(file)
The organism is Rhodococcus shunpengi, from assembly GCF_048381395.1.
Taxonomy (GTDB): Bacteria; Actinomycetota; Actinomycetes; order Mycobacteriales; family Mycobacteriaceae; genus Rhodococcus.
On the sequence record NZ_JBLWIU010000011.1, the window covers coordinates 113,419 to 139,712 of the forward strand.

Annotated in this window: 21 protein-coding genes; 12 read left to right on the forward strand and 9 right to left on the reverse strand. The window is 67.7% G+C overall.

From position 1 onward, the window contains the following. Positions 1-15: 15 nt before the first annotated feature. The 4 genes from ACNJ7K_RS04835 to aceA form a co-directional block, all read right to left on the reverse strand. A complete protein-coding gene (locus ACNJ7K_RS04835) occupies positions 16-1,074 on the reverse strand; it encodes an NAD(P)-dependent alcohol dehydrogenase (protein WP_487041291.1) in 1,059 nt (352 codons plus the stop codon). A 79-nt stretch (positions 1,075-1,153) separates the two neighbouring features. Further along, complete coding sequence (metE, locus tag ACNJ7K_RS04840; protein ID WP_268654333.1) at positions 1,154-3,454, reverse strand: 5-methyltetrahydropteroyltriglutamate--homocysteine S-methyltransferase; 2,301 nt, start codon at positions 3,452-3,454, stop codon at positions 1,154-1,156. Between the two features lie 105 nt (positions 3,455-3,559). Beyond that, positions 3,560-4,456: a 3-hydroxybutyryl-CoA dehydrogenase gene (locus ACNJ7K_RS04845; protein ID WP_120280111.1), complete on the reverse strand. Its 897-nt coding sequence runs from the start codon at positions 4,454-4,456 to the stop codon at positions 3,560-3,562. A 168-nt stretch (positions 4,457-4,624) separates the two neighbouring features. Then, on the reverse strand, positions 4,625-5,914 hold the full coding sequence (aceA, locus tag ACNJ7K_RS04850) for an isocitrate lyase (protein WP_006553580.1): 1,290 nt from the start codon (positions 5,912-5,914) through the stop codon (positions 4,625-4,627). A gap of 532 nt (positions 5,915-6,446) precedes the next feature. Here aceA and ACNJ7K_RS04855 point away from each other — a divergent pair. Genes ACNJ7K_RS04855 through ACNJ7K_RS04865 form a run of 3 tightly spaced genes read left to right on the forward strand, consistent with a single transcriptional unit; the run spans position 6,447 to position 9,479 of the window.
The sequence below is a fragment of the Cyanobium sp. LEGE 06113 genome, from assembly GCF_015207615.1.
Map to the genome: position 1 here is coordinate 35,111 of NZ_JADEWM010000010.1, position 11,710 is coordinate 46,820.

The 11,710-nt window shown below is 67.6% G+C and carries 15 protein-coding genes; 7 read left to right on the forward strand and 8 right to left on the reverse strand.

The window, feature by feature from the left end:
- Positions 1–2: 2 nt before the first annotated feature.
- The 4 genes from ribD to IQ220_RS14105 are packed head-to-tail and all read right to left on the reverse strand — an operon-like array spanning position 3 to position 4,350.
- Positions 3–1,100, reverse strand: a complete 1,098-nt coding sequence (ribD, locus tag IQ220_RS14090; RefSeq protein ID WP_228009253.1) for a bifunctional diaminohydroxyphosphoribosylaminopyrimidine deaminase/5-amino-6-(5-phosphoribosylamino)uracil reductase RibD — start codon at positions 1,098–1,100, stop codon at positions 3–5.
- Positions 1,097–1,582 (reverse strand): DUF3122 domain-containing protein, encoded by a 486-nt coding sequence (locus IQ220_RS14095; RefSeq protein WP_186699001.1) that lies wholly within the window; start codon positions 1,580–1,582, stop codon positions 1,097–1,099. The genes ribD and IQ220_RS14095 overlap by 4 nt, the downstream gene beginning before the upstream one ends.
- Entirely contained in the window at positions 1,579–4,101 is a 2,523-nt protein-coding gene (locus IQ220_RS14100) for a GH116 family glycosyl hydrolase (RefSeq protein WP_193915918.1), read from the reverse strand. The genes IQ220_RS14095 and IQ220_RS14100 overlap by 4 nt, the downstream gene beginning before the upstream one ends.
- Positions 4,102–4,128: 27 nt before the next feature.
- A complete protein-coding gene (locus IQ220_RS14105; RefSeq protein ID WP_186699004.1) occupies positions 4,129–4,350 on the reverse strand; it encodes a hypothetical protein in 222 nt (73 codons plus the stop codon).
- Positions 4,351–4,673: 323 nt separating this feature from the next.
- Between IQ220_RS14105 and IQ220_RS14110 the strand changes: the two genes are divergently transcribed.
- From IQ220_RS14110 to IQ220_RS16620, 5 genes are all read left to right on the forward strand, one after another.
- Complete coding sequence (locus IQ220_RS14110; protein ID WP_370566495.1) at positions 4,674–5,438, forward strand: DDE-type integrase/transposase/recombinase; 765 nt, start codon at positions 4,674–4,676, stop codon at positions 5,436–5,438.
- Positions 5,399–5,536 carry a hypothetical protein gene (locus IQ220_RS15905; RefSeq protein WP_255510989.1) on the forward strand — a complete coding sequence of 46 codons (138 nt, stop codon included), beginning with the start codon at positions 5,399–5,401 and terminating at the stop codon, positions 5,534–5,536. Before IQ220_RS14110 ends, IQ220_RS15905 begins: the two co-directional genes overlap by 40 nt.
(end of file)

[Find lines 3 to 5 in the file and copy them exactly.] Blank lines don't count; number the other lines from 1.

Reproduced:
On the sequence record NZ_JBLWIU010000011.1, the window covers coordinates 113,419 to 139,712 of the forward strand.

Annotated in this window: 21 protein-coding genes; 12 read left to right on the forward strand and 9 right to left on the reverse strand. The window is 67.7% G+C overall.

From position 1 onward, the window contains the following. Positions 1-15: 15 nt before the first annotated feature. The 4 genes from ACNJ7K_RS04835 to aceA form a co-directional block, all read right to left on the reverse strand. A complete protein-coding gene (locus ACNJ7K_RS04835) occupies positions 16-1,074 on the reverse strand; it encodes an NAD(P)-dependent alcohol dehydrogenase (protein WP_487041291.1) in 1,059 nt (352 codons plus the stop codon). A 79-nt stretch (positions 1,075-1,153) separates the two neighbouring features. Further along, complete coding sequence (metE, locus tag ACNJ7K_RS04840; protein ID WP_268654333.1) at positions 1,154-3,454, reverse strand: 5-methyltetrahydropteroyltriglutamate--homocysteine S-methyltransferase; 2,301 nt, start codon at positions 3,452-3,454, stop codon at positions 1,154-1,156. Between the two features lie 105 nt (positions 3,455-3,559). Beyond that, positions 3,560-4,456: a 3-hydroxybutyryl-CoA dehydrogenase gene (locus ACNJ7K_RS04845; protein ID WP_120280111.1), complete on the reverse strand. Its 897-nt coding sequence runs from the start codon at positions 4,454-4,456 to the stop codon at positions 3,560-3,562. A 168-nt stretch (positions 4,457-4,624) separates the two neighbouring features. Then, on the reverse strand, positions 4,625-5,914 hold the full coding sequence (aceA, locus tag ACNJ7K_RS04850) for an isocitrate lyase (protein WP_006553580.1): 1,290 nt from the start codon (positions 5,912-5,914) through the stop codon (positions 4,625-4,627). A gap of 532 nt (positions 5,915-6,446) precedes the next feature. Here aceA and ACNJ7K_RS04855 point away from each other — a divergent pair. Genes ACNJ7K_RS04855 through ACNJ7K_RS04865 form a run of 3 tightly spaced genes read left to right on the forward strand, consistent with a single transcriptional unit; the run spans position 6,447 to position 9,479 of the window.